"Come on Leo, everyone and their mother is warning of inflation!"

And, so what? I don't get excited by news headlines, I'm a thinker, I'm paid to think and think long and hard of the risks out there, and there are plenty.

Sure, the US economy will post great annualized GDP figures, inflation pressures are high, but what you really need to ask yourself is how sustainable is this?

The way I see it, the end will come in one of two scenarios:

  1. Either we get runaway inflation and high or low growth (stagflation) pushing rates up to levels that the economy and markets cannot support, forcing more central bank intervention.
  2. Or, we will see a deflationary crisis which will start in financial markets and spread to the real economy, bringing about massive unemployment. This too will force a lot more central bank intervention but the effects of additional monetary stimulus will be a lot more muted.

Of course, I'm reminded of what Ray Dalio told me back in 2005 when I was adamant that deleveraging/ deflation lies ahead: "What's your track record?"

Ray was forcing me to stop being a stubborn Greek and embrace the fact that nobody knows the future, so it's best to diversify all your risks.

This is what Bert Clark is also saying but he includes other things apart from diversification, like liquidity management, very targeted investment strategies, cost efficiency, sound risk management and navigating big trends through a range of environments.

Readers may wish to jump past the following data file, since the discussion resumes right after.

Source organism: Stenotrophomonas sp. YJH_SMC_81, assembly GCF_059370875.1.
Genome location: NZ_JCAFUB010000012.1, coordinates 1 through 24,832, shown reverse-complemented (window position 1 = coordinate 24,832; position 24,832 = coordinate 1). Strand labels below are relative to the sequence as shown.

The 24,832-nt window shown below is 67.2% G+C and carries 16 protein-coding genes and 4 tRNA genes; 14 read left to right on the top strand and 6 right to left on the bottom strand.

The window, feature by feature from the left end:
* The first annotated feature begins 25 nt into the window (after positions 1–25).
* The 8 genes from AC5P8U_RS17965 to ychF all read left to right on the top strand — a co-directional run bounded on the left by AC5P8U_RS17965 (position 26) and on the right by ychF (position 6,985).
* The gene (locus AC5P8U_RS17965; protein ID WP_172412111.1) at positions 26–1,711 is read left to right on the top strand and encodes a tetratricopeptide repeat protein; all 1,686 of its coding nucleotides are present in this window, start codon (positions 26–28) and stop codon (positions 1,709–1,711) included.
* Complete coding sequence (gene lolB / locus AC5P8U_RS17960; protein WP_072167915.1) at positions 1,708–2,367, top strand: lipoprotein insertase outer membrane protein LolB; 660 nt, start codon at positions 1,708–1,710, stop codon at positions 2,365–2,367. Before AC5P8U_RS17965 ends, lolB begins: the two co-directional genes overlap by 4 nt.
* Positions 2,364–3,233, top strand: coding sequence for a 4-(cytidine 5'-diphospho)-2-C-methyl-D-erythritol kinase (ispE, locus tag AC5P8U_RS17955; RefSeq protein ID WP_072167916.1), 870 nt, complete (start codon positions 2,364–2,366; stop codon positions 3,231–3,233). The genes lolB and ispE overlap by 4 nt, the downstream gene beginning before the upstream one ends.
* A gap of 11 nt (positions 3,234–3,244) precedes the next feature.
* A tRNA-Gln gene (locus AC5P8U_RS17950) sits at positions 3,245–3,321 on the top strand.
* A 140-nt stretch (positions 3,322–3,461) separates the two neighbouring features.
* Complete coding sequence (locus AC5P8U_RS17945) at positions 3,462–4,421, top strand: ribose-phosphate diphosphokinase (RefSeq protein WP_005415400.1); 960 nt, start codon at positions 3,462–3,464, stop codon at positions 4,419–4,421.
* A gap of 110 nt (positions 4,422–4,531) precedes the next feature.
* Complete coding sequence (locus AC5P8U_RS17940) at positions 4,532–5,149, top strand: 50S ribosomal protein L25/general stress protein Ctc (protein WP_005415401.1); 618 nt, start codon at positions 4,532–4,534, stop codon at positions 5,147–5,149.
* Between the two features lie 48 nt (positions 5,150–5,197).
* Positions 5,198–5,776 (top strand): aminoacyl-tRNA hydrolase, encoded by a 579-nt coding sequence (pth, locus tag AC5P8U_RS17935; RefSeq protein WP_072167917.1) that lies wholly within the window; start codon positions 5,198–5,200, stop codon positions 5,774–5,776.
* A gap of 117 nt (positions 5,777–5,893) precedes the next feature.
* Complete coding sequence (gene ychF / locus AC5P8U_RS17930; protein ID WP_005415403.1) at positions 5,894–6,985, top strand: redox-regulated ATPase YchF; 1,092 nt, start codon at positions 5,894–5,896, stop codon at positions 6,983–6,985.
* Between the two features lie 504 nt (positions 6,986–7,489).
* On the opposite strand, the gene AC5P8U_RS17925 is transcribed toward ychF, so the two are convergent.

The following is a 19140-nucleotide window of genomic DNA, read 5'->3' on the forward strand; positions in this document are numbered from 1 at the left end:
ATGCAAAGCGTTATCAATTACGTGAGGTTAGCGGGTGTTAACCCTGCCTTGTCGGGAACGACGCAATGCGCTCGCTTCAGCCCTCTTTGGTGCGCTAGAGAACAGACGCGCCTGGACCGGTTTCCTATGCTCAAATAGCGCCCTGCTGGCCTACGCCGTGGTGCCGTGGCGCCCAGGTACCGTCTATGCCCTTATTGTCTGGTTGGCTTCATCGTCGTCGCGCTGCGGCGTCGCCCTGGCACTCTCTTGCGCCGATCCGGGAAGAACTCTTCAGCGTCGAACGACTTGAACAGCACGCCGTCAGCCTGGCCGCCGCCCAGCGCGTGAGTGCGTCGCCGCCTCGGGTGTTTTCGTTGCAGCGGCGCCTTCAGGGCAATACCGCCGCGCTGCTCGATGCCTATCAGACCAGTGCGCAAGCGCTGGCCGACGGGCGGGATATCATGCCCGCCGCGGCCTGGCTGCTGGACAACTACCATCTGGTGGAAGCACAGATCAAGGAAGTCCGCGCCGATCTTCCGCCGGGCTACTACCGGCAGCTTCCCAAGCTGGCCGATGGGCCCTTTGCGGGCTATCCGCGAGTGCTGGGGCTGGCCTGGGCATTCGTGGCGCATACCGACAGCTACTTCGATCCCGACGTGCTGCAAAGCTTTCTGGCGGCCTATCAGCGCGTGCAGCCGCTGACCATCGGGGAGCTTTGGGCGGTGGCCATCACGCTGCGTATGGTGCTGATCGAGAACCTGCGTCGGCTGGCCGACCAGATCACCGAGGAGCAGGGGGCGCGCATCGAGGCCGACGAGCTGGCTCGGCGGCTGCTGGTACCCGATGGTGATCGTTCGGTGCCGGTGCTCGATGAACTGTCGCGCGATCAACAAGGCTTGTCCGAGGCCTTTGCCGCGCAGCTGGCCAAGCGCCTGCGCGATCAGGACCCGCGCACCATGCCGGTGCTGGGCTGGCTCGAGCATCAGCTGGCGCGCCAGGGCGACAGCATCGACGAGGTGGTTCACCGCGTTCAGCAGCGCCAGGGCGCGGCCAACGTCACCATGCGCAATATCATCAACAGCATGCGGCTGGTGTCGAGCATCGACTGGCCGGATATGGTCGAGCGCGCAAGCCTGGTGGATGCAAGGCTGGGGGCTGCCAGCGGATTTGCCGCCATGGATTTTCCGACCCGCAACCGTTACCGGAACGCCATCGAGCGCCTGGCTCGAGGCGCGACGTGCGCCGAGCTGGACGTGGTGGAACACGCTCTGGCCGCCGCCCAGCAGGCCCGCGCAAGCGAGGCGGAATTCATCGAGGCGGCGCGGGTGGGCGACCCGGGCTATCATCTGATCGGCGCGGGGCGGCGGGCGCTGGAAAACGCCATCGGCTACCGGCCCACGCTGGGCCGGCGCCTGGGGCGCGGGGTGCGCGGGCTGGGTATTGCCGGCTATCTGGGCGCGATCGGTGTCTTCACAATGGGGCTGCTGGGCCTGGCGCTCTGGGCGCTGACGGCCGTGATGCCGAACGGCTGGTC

By the way, one important way IMCO manages its liquidity is through bonds.

You want to increase your allocation to bonds when asset values are very frothy to prepare for the eventual sell-off to buy back assets when they are cheaper.

One thing is for sure, despite the historical low yields, bonds still play a critical part in the portfolios of pensions.

In fact, earlier this week, I read a Bloomberg article on how bonds beat stocks at pension funds, turning 60/40 inside out:

The debate over the traditional 60/40 portfolio seems endless, but for pensions at least, it’s over -- and bonds won.

The retirement funds of the top 100 U.S. public companies, with combined assets of about $1.8 trillion, have ratcheted up their fixed-income allocations to a record level. At the end of their last fiscal year, they held 50.2% of assets in debt, while slashing money parked in equities to an all-time low of 31.9%, according to a recent report from pension advisory firm Milliman Inc.

The shift, part of a longer-term transition spurred by federal legislation that made fixed-income more appealing, is gaining momentum even though asset class returns have gone in opposite directions with stocks surging to record highs while a four-decade rally in U.S. bonds is in jeopardy. Analysts see the emphasis on debt by the funds accelerating, and maybe most significant, potentially helping to blunt any move higher in yields.